Researchers uncover the fundamental importance of AMPA receptor biogenesis for brain function
For the first time, Dr. Aline Brechet, Dr. Jochen Schwenk and Prof. Dr. Bernd Fakler, together with geneticists from the University of Leipzig and Paris, France, uncovered the significance of the molecular assembly processes – called biogenesis – of AMPA-type glutamate receptors for proper operation of the human brain.
Schematic illustration of AMPA receptor biogenesis in the endoplasmic reticulum (ER) with subsequent delivery to the synaptic compartment. Upper right: pedigree of one of the discovered FRRS1I families.
Graphics: Bernd Fakler
AMPA receptors, the most abundant neurotransmitter receptors in the brain, are multi-protein complexes that are assembled intracellularly and are subsequently transported to the synapses where they are responsible for signal transduction and information processing. Defective receptor assembly resulting from genetic mutations causes severe intellectual disability with cognitive impairment and epileptic activity.
The results introduce an unexpected mechanism for the control of higher brain functions in humans. The biologists and geneticists recently published their findings in the online-journal Nature Communications.
Using high-resolution proteomic analysis, the scientists identified a population of AMPA receptors in brain membrane preparations that fundamentally differs in their subunit composition from synaptic AMPA receptors. These newly identified complexes are restricted to the endoplasmic reticulum and represent a transitional step in the biogenesis of synaptic receptor complexes.
When formation of these transitional complexes is inhibited via virus administered to rodent brain, the number of synaptic AMPA receptors is drastically reduced. As a result, the researchers detected a largely disturbed synaptic signal transduction.
In the human brain, impairment of AMPA receptor biogenesis may be invoked by mutations in the main subunit of the transitional complexes, the so-called FRRS1I protein. The researchers identified there different FRRS1l mutations in three distinct families where homozygously affected patients (mutations in both, maternal and paternal alleles) suffered from severe brain dysfunction: all patients demonstrated largely impaired intellectual abilities, delayed or complete lack of speech development and epileptic activity.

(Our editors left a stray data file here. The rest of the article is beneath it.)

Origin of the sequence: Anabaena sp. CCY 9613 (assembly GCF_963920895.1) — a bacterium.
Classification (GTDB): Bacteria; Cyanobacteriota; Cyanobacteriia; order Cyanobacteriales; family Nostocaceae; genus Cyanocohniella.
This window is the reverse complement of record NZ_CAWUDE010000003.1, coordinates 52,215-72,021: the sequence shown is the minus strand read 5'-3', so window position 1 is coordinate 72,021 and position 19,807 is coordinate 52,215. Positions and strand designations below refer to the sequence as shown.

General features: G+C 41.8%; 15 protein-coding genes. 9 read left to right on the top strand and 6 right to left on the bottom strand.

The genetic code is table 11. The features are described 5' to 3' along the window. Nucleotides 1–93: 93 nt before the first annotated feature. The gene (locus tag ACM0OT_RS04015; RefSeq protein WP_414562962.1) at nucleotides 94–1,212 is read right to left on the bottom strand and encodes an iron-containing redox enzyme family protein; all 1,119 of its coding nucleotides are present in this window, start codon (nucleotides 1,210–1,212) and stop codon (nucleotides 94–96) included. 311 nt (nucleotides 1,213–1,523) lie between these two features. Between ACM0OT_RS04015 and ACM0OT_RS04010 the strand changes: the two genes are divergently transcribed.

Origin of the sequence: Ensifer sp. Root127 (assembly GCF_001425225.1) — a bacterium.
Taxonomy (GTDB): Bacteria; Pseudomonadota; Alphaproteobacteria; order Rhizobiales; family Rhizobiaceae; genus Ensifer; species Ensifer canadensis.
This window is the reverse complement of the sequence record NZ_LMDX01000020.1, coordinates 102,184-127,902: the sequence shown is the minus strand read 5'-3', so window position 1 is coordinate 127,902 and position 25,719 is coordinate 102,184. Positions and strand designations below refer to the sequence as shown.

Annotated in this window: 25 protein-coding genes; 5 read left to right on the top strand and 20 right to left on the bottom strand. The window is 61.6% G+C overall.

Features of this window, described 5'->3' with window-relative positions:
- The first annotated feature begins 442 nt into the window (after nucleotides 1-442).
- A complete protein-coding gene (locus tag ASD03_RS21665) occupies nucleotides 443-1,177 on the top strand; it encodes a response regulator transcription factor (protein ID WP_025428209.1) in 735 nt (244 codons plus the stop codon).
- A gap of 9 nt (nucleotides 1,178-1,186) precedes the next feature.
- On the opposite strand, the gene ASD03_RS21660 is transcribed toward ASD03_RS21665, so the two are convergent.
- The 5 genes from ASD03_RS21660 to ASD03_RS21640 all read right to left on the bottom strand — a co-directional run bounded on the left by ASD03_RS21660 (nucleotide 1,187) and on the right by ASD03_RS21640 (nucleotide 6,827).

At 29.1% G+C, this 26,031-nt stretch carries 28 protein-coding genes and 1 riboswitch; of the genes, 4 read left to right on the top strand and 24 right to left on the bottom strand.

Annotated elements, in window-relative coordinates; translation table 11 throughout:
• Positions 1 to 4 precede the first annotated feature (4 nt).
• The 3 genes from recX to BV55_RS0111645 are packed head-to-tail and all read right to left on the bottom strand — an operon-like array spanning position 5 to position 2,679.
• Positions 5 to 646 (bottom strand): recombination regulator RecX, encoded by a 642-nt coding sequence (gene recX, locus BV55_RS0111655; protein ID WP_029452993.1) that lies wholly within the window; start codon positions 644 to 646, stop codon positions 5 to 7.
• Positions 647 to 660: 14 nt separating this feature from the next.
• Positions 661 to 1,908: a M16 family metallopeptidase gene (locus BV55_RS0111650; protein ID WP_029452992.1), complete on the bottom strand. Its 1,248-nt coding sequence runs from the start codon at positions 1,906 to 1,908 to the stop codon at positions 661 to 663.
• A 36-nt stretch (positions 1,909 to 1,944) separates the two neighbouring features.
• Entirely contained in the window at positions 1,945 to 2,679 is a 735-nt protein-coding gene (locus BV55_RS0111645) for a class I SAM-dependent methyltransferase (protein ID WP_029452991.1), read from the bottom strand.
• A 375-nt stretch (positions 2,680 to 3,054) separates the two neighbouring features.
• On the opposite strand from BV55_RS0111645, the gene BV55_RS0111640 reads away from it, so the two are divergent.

Interestingly, the diseased brains failed to show any significant alterations in morphology. For the scientists, these observations are indicative for functional deficiencies induced by the impaired AMPA receptor biogenesis as the disease-causing mechanism.
As early as 2012 Fakler’s group has shown that AMPA receptors in the brains are assembled from an array of more than 30 different proteins. Quite a number of these proteins - including the FRRS1I protein - lack annotation of primary function(s). With their current work, the scientists have shown how important these ‘unknown’ protein components and research pursuing their molecular mode of action are for understanding higher brain functions.
The physiologists Jochen Schwenk and Bernd Fakler along with the neurobiologist Aline Brechet conduct research at the Institute of Physiology. Schwenk and Fakler also work at the Cluster of Excellence BIOSS Centre for Biological Signalling Studies at the University of Freiburg.
AMPA-receptor specific biogenesis complexes control synaptic transmission and intellectual ability. A. Brechet, R. Buchert, J. Schwenk, S. Boudkkazi, G. Zolles, K. Siquier-Pernet, I. Schaber, W. Bildl, A. Saadi, C. Bole-Feysot, P. Nitschke, A. Reis, H. Sticht, N. Al-Sanna’a, A. Rolfs, A. Kulik, U. Schulte, L. Colleaux, R. Abou Jamra and B. Fakler (2017) Nature Communications 8, 15910; doi: 10.1038/NCOMMS15910
Prof. Dr. Bernd Fakler
Institute of Physiology, Department II / BIOSS Centre for Biological Signalling Studies
University of Freiburg
Rudolf-Werner Dreier | Albert-Ludwigs-Universität Freiburg im Breisgau
Researchers discover vaccine to strengthen the immune system of plants
24.01.2020 | Westfälische Wilhelms-Universität Münster
Brain-cell helpers powered by norepinephrine during fear-memory formation
24.01.2020 | RIKEN
Researchers from Dresden and Osaka present the first fully integrated flexible electronics made of magnetic sensors and organic circuits which opens the path towards the development of electronic skin.
Human skin is a fascinating and multifunctional organ with unique properties originating from its flexible and compliant nature. It allows for interfacing with...
Researchers of the Carl Gustav Carus University Hospital Dresden at the National Center for Tumor Diseases Dresden (NCT/UCC), together with an international...
A Duke University research team has identified a new function of a gene called huntingtin, a mutation of which underlies the progressive neurodegenerative...
For years, a new synthesis method has been developed at TU Wien (Vienna) to unlock the secrets of "strange metals". Now a breakthrough has been achieved. The results have been published in "Science".
Superconductors allow electrical current to flow without any resistance - but only below a certain critical temperature. Many materials have to be cooled down...
KIT researchers develop novel composites of DNA, silica particles, and carbon nanotubes -- Properties can be tailored to various applications
Using DNA, smallest silica particles, and carbon nanotubes, researchers of Karlsruhe Institute of Technology (KIT) developed novel programmable materials....
16.01.2020 | Event News
15.01.2020 | Event News
07.01.2020 | Event News
24.01.2020 | Life Sciences
24.01.2020 | Life Sciences
24.01.2020 | Life Sciences